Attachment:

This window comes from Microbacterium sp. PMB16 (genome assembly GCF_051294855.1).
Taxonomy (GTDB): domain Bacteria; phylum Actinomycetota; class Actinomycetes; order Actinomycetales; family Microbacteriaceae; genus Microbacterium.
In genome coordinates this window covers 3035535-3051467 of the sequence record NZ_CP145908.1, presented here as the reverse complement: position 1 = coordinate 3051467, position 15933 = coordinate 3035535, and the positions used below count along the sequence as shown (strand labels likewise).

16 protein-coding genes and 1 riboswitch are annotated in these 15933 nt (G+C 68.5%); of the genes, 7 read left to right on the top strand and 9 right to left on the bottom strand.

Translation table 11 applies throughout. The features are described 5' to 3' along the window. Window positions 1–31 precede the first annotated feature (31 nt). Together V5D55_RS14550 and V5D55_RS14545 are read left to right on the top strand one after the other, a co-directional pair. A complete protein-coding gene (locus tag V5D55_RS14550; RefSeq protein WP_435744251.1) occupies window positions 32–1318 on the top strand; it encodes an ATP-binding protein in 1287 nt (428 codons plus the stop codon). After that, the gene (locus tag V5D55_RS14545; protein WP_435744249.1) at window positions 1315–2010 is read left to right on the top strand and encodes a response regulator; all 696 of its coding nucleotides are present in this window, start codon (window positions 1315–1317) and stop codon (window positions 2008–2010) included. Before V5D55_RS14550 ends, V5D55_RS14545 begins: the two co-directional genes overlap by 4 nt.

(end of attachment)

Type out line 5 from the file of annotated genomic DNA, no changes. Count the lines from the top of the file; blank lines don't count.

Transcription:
Translation table 11 applies throughout. The features are described 5' to 3' along the window. Window positions 1–31 precede the first annotated feature (31 nt). Together V5D55_RS14550 and V5D55_RS14545 are read left to right on the top strand one after the other, a co-directional pair. A complete protein-coding gene (locus tag V5D55_RS14550; RefSeq protein WP_435744251.1) occupies window positions 32–1318 on the top strand; it encodes an ATP-binding protein in 1287 nt (428 codons plus the stop codon). After that, the gene (locus tag V5D55_RS14545; protein WP_435744249.1) at window positions 1315–2010 is read left to right on the top strand and encodes a response regulator; all 696 of its coding nucleotides are present in this window, start codon (window positions 1315–1317) and stop codon (window positions 2008–2010) included. Before V5D55_RS14550 ends, V5D55_RS14545 begins: the two co-directional genes overlap by 4 nt.